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What’s On My Homescreen, December 2017 Edition

Screenshot of my iPhone 7 homescreen from December 2017
Screenshot of my iPhone 7 homescreen from December 2017

My homescreen is mostly divided between stuff that I want immediate access to on a very regular basis and one or two ‘testing’ applications (in terms of position on the homescreen and/or whether I like them as applications). Without further ado:

Photography (Folder): I play with a lot of different photo apps, though I tend to alternate between Darkroom and Snapseed a fair bit and rarely use Polar anymore. Slow Shutter is something I’m playing around with off and on, and ProCam was free.

Reminders: I don’t like the application but since I basically just use it for groceries I’m not willing to spend money for a ‘better’ app.

Notes: Much of my life exists in Notes.  I wish there was better support for markdown and would love tagging support. And it’d be great if Apple would fix the freezing bug that was introduced in iOS 11! But on the whole Notes plays well across all my Apple devices and the interface just gets out of the way.

Messages: Not my default means of communicating with people, in part because I try to avoid sending SMS messages as best I’m able for security reasons, but it’s a necessary evil in my life.

Phone: I take and make a lot of calls.

WhatsApp: My preferred method of communicating because it’s a cross-platform app (don’t need to know if someone is on an iPhone, Android, Blackberry, or whatever else) and encrypts voice-, video-, and text-based messages end-to-end. Still, it leaks some metadata and so, in some instances I use…

Signal: The best of consumer-available secure messaging app. Unlike WhatsApp, Signal keeps the bare minimum amount of information required to process communications.

Podcasts: I listen to silly numbers of Podcasts. I had problems with the application in iOS 9 but they seem to have been fixed in iOS 10/11. Importantly, the application syncs well across all the Apple devices that I own.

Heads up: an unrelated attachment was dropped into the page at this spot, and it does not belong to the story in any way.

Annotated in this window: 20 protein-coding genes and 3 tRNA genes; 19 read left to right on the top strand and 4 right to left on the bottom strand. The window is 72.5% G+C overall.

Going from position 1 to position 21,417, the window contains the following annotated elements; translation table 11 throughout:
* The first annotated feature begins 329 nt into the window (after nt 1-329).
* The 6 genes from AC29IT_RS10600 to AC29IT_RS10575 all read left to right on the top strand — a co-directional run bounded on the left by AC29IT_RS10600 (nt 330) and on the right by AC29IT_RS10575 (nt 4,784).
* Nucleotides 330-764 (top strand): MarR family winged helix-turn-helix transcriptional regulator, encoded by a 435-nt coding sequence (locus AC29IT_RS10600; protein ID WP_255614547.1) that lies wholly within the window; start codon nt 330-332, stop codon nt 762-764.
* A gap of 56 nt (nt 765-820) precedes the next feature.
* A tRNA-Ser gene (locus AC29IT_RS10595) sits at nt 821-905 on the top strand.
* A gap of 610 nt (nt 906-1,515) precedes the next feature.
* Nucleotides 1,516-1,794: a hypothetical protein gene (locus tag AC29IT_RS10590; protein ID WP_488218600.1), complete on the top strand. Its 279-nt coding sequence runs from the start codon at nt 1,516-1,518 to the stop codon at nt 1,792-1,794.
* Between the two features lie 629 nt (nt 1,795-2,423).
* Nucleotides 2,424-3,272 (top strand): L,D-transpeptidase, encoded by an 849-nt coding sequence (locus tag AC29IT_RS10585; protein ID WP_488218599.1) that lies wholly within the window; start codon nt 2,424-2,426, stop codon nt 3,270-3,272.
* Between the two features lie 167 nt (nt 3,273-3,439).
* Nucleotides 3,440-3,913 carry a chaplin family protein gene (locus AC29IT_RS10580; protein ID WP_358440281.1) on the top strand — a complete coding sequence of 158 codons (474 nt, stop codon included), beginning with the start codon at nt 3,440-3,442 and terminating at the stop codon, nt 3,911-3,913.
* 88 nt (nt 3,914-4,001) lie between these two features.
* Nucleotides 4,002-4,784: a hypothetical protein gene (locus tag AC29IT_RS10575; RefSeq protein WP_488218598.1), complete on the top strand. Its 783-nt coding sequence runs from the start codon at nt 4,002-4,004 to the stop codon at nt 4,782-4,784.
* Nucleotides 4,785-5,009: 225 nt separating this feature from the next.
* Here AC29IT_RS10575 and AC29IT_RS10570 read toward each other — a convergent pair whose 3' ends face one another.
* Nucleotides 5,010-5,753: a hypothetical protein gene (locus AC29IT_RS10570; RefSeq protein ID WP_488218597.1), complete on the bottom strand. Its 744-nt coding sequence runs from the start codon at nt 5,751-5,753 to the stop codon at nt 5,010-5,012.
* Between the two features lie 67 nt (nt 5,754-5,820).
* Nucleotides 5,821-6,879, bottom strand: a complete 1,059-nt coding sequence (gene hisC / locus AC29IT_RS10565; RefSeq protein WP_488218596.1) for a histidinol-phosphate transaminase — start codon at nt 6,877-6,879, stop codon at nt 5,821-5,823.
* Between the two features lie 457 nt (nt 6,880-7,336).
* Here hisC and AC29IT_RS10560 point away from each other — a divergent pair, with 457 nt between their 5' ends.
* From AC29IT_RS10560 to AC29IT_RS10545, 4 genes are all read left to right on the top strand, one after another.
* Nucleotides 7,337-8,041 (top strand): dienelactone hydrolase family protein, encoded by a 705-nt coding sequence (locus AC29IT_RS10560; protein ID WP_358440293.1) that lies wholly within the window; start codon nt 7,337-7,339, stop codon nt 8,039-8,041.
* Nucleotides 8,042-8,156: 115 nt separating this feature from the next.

Hello Weather: I wish I could download and use Dark Sky but it’s not available in the Canadian App Store. Hello Weather pulls data from the same repository as Dark Sky so it’s as accurate, if not as pretty.

Day One: I’ve kept digital journals in one format or another for well over 15 or 16 years. I’ve been using Day One for a few years and love the interface.

Ulysses: I keep coming back to Ulysses even though I don’t derive any joy from using it. It’s certainly functional and lets me publish to my WordPress websites and I enjoy how it does markdown. But the interface is the definition of ‘meh’ for me.

Reeder: Too much of my time is spent in Reeder. I follow a lot of wonky websites and blogs, plus fashion, tech, culture, and more. So much to read and so little time!

Paprika: A relatively new application in my life, I’m seeing whether the application fits  into my life. Previously I was using the Notes app to keep track of recipes but that didn’t scale very well. My hope is that Paprika really does take over part of my life and make shopping that much more pleasant.

iBooks: For pleasure reading I only purchase digital copies through iBooks. I realize it’s a walled garden but I’ve long since made my peace with that.

Activity: I’ve tracked my baseline activity information for almost ten year and this app collects daily information from my Apple Watch. I use a separate application — Healthview — to study longer-term trends in my personal fitness and health.

Halide: The newest application in my life! Though I usually shoot with my mirrorless camera, sometimes it’s not convenient and so I whip out my iPhone. Halide gives me more control over what I’m shooting and I really appreciate the ability to turn on focus peaking.

Safari: Because I, too, browse the Internet.

Mail: It’s not the best of clients but it’s as bad as most. And the really good ones would force me to move my mail through additional third-parties, and I’m not willing to engage in that kind of activity.

Tweetbot: I use Twitter a lot and a large portion of my professional network is located there. But the official Twitter application is just horrible in my view, whereas Tweetbot gets out of my way and lets me just enjoy the content steaming by.

Music: I usually have music playing in the background if I’m not listening to a podcast.